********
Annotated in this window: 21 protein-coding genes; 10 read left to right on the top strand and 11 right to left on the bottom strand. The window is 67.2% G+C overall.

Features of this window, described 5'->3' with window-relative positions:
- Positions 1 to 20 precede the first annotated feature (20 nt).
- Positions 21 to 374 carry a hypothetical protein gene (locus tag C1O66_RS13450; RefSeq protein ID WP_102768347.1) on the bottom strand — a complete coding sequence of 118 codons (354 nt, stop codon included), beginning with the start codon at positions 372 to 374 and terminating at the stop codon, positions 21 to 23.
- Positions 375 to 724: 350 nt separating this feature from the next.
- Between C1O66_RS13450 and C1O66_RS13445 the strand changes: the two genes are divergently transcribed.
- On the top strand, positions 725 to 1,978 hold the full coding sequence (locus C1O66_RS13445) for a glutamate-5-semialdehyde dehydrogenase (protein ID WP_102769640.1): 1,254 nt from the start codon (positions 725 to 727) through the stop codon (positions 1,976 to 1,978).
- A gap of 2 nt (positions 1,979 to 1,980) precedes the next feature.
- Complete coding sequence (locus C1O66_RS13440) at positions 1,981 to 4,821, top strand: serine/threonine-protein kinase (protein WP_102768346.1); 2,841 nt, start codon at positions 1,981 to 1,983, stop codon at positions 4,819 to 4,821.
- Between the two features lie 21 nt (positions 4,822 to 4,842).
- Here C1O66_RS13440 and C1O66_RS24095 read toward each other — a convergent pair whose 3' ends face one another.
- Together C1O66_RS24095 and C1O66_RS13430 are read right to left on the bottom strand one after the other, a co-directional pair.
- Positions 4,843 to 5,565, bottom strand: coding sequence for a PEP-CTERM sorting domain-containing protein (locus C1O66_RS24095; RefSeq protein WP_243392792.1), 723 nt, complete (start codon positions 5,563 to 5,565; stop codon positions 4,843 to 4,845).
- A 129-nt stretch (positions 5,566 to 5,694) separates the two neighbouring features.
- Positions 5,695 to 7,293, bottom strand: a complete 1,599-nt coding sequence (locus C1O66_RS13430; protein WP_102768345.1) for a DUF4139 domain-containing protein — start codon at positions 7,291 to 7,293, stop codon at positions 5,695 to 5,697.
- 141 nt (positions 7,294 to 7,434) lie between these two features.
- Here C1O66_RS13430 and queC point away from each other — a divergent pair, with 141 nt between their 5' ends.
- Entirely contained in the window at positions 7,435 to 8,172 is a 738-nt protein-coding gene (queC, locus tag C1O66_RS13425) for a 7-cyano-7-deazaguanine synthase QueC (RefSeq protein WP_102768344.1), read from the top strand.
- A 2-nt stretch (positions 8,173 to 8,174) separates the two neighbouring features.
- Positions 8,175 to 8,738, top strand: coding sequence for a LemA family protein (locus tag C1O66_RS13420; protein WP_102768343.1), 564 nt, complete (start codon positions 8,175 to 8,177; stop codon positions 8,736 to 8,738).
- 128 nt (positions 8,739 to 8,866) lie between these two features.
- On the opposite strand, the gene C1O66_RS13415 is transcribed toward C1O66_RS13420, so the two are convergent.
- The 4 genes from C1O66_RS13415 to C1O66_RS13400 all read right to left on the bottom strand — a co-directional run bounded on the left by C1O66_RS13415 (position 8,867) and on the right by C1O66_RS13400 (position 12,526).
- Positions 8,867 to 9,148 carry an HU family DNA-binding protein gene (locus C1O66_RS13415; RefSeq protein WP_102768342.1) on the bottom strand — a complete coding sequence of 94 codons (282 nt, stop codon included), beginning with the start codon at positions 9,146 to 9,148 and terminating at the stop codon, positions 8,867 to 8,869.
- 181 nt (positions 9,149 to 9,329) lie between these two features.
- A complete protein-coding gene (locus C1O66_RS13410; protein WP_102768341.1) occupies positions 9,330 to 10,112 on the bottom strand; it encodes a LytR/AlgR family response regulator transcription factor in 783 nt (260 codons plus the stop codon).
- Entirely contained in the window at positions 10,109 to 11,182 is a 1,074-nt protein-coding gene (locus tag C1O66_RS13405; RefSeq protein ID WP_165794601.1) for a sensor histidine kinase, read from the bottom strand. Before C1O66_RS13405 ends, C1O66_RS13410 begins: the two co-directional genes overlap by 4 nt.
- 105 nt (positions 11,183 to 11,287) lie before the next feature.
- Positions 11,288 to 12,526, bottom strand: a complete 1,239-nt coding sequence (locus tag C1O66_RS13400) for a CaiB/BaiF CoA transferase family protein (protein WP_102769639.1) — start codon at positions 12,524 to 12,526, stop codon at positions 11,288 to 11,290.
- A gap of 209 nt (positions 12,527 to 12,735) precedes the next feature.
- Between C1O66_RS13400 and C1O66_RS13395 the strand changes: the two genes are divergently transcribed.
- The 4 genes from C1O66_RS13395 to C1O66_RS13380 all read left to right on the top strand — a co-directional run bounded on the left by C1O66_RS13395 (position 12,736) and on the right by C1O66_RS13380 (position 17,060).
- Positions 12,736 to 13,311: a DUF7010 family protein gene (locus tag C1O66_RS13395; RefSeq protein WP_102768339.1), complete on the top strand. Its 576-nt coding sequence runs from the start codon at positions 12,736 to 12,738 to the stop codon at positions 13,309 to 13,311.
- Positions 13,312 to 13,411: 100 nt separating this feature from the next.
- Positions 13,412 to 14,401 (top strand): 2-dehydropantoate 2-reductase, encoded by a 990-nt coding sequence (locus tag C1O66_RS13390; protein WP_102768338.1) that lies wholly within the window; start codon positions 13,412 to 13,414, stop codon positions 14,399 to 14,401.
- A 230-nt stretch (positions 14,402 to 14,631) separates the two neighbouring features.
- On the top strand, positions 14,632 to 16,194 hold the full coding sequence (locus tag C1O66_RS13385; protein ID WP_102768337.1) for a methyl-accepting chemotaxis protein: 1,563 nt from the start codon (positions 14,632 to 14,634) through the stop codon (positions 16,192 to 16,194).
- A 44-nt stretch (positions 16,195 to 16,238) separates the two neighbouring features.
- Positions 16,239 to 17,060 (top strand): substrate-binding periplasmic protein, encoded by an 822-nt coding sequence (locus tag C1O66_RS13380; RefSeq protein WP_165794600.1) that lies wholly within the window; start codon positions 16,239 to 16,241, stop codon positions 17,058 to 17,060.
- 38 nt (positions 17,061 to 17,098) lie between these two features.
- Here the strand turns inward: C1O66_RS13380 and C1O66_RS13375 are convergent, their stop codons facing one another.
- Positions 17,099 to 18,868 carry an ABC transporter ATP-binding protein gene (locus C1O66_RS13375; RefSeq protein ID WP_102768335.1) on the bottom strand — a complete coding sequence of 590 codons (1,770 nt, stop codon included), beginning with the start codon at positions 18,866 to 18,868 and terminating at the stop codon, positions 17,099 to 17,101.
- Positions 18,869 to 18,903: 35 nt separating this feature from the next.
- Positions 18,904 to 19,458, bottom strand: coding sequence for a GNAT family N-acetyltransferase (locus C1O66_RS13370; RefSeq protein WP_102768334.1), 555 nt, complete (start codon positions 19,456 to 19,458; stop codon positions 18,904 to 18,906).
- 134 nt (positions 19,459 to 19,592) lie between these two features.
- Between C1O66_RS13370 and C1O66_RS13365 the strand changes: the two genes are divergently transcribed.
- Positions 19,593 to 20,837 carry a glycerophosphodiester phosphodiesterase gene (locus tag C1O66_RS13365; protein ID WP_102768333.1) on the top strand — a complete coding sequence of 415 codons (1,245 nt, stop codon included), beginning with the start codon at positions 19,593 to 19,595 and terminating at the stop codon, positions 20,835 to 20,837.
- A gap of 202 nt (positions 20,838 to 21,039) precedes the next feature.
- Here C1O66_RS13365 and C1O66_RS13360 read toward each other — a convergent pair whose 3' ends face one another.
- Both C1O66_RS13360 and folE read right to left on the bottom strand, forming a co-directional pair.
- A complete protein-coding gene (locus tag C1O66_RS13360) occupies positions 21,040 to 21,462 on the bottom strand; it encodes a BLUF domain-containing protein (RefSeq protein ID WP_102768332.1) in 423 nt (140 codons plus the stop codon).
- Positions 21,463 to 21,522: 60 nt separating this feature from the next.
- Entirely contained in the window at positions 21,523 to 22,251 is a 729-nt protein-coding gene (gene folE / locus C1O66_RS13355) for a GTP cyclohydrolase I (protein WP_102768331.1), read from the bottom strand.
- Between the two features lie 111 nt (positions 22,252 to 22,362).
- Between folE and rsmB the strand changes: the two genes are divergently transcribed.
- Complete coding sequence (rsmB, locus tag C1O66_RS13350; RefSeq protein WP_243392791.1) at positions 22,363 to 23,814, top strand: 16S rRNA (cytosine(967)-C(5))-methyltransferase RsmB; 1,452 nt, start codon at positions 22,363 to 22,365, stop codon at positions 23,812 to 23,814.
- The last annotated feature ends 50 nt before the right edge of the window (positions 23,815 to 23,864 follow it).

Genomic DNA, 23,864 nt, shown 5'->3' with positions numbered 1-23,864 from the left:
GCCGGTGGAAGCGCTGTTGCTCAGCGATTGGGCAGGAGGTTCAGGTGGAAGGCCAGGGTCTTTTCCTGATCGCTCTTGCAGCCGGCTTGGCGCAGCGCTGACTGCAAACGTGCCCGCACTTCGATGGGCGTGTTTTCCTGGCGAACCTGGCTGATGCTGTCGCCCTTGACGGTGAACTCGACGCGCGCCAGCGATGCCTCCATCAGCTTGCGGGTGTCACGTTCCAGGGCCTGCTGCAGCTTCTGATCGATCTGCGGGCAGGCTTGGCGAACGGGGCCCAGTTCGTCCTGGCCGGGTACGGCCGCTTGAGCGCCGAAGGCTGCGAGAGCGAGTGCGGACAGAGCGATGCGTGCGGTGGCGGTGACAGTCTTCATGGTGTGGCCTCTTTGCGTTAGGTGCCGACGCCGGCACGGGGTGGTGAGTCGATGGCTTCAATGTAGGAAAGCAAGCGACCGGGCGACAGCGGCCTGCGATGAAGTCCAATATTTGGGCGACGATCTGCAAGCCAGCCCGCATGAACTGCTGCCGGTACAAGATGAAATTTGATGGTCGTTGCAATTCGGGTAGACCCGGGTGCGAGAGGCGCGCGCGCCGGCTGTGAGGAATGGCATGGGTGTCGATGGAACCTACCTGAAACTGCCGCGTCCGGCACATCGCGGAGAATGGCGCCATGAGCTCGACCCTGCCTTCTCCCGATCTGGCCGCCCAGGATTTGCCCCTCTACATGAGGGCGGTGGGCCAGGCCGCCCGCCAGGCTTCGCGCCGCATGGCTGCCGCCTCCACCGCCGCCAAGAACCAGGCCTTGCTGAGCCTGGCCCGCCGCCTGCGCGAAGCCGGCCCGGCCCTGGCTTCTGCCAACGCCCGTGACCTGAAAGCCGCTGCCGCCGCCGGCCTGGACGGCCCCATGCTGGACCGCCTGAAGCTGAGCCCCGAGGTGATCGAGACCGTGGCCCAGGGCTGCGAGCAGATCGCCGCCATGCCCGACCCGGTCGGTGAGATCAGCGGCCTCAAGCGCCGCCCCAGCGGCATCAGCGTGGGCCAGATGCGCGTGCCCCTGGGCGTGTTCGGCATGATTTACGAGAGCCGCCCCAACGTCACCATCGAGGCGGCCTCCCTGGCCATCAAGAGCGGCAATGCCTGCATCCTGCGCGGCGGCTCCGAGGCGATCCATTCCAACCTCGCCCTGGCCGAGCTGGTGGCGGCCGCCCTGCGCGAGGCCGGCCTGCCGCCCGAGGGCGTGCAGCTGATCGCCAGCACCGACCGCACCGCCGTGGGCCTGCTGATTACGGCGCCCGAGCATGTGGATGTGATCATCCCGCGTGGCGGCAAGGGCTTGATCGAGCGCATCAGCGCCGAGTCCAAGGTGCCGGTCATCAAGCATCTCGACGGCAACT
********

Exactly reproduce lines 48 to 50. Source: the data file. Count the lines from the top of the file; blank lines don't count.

- A gap of 202 nt (positions 20,838 to 21,039) precedes the next feature.
- Here C1O66_RS13365 and C1O66_RS13360 read toward each other — a convergent pair whose 3' ends face one another.
- Both C1O66_RS13360 and folE read right to left on the bottom strand, forming a co-directional pair.